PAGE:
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Why it’s time for universities to break ties with Stonewall

Students protesting against WPUK at Northumbria University 2018

University of Essex apologises 

Today came the welcome news that the University of Essex has openly apologised to two female academics who had their invitations to speak at the university rescinded on the grounds of “transphobia”.

Professor Jo Phoenix had been invited to speak, in December 2019, on the subject of “Trans rights, imprisonment and the criminal justice system.” According to an independent report commissioned by the university, complaints were made that Phoenix was a “transphobe” and that her presence would make people feel unsafe. The report describes the decision to exclude Professor Phoenix as “unlawful”, adding:

There was no reasonable basis for thinking that Prof Phoenix would engage in harassment or any other kind of unlawful speech. The decision was unnecessary and disproportionate.

Professor Rosa Freedman had been asked to attend a panel discussion, in January 2020, on the topic of antisemitism, scheduled as part of Holocaust Memorial Week. Because of concerns raised internally about her views on gender identity, the university decided not to send an invitation. Eventually, after adverse publicity, the invitation was reinstated.

Stonewall’s misrepresentation of the law

The report itself is particularly damning about the university’s relationship with Stonewall, a trans lobby group. It notes, for example, that the university’s report on diversity and equality (approved by Stonewall) misrepresents the Equality Act 2010, falsely claiming that “it is unlawful to discriminate against or treat someone unfairly because of their gender identity or trans status” (the protected characteristic is the more tightly defined “gender reassignment”).

Furthermore, the university’s policy on harassment and bullying, also approved by Stonewall, misrepresents the law on hate crimes, wrongly stating that incitement of hatred is a crime.

As the report says:

The policy is reviewed annually by Stonewall, and its incorrect summary of the law does not appear to have been picked up by them. In my view the policy states the law as Stonewall would prefer it to be, rather than the law as it is. To that extent the policy is misleading.

The report is so concerned at Stonewall’s malign influence that it recommends that the university

should give careful and thorough consideration to the relative benefits and disbenefits of its relationship with Stonewall…In particular, it should consider that this relationship appears to have given University members the impression that gender critical academics can legitimately be excluded from the institution.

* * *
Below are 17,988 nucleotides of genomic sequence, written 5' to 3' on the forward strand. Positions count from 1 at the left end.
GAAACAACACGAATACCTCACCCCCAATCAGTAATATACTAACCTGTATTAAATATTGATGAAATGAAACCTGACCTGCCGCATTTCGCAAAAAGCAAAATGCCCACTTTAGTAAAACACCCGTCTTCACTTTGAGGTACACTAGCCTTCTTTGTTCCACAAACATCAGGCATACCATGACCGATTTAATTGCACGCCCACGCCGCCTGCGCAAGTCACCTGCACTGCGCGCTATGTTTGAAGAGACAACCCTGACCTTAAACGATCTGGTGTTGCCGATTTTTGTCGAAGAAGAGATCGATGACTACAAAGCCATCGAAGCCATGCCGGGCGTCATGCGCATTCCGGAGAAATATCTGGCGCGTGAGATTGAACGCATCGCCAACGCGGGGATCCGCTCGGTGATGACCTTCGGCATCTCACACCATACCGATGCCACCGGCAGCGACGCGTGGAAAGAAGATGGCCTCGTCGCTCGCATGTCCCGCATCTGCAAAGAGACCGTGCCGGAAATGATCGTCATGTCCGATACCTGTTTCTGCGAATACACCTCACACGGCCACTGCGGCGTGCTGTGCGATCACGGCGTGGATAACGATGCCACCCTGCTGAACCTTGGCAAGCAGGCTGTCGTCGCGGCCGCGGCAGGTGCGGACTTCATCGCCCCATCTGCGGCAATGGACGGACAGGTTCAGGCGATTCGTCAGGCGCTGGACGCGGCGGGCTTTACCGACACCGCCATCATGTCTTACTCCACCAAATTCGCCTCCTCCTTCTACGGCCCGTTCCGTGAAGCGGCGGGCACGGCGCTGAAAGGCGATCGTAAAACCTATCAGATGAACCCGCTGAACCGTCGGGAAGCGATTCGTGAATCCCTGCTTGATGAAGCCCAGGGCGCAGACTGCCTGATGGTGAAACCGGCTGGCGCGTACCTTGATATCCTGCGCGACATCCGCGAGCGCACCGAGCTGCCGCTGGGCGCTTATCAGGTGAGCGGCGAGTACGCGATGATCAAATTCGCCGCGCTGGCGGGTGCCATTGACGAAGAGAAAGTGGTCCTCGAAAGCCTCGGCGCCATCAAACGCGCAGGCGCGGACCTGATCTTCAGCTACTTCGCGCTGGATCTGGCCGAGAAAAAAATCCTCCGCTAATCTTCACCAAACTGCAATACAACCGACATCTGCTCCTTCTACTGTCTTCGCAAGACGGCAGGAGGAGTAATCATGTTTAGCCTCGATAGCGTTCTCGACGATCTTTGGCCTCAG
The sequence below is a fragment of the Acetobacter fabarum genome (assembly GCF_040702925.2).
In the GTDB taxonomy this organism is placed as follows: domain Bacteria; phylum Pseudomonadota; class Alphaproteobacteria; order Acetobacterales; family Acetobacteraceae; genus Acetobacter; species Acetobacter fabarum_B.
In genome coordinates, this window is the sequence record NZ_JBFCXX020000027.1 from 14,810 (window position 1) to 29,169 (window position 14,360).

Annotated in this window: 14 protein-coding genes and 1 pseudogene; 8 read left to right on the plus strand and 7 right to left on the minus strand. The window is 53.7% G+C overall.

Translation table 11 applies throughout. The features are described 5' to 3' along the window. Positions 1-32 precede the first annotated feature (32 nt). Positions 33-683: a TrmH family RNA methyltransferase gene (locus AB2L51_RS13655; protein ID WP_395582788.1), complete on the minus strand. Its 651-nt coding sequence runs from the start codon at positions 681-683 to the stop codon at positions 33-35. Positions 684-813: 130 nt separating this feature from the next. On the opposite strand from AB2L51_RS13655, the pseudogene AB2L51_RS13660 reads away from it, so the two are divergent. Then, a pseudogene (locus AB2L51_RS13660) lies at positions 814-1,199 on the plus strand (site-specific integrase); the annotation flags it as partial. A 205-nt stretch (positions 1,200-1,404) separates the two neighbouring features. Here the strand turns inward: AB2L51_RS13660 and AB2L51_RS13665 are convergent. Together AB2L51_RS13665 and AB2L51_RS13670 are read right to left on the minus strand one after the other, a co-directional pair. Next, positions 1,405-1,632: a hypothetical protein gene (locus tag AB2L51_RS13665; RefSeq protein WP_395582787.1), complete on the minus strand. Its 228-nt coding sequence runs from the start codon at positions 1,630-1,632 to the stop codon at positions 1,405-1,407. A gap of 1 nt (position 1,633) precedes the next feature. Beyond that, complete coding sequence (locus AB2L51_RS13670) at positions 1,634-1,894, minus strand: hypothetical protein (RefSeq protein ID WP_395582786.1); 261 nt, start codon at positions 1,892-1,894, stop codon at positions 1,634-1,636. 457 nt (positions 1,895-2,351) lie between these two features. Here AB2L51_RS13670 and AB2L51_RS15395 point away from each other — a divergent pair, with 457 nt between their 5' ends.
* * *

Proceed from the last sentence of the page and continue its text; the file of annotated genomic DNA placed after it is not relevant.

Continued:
This is significant. WPUK, like many other organisations, has been sounding the alarm about Stonewall’s malign influence for a long time. Stonewall runs a lucrative business providing diversity training to hundreds of universities, schools, police forces, NHS trusts and private sector organisations, most of whom have uncritically accepted its misrepresentation of the law. The harm that has been done by this is substantial. Feminist opinions are portrayed as “hate crimes”, while single-sex facilities such as toilets and changing rooms have been opened up to trans-identifying people of the opposite sex under the erroneous belief that this is required by law.

Discrimination against women

Equally significant is the report’s finding that the university may have broken the law by indirectly discriminating against women:

As for indirect discrimination, the decision taken in relation to Prof Phoenix may contribute to indirect sex discrimination against women at the University, on the basis that more women than men tend to hold (and publicly express) gender critical views. If that can be shown, it can be argued that women are more likely than men to be put at a disadvantage by a practice of excluding gender critical voices.

The vast majority of speakers who have been cancelled or harassed by universities for holding gender-critical views, such as Rachel Ara, Julie Bindel, Raquel Rosario Sanchez, Selina Todd and Sarah Honeychurch, are indeed female. The recognition that this may constitute illegal discrimination against women should be a wake-up call to soporific universities whose response to the silencing of female academics has been to pretend it isn’t happening.

And the University of Essex’s response? Like Casablanca’s Captain Renault, who was “shocked, shocked” to discover gambling going on in Rick’s bar, vice-chancellor Professor Anthony Forster says he is “deeply concerned” to discover that some staff and students “felt constrained to self-censor their speech and activity.”

Better late than never

Still, better late than never. For too long, university leaders have tacitly endorsed a culture that is inimical to the principles of free speech – a culture of silencing women and suppressing dissent from the trans orthodoxy. Now is the time for every university to disengage from Stonewall, review their free speech policies and make a firm commitment that they will allow female academics and students to speak openly, without fear of harassment or cancellation, about matters that affect them.

 

 

 

We believe that it is important to share a range of viewpoints on women’s rights and advancement from different perspectives. WPUK does not necessarily agree or endorse all the views that we share.

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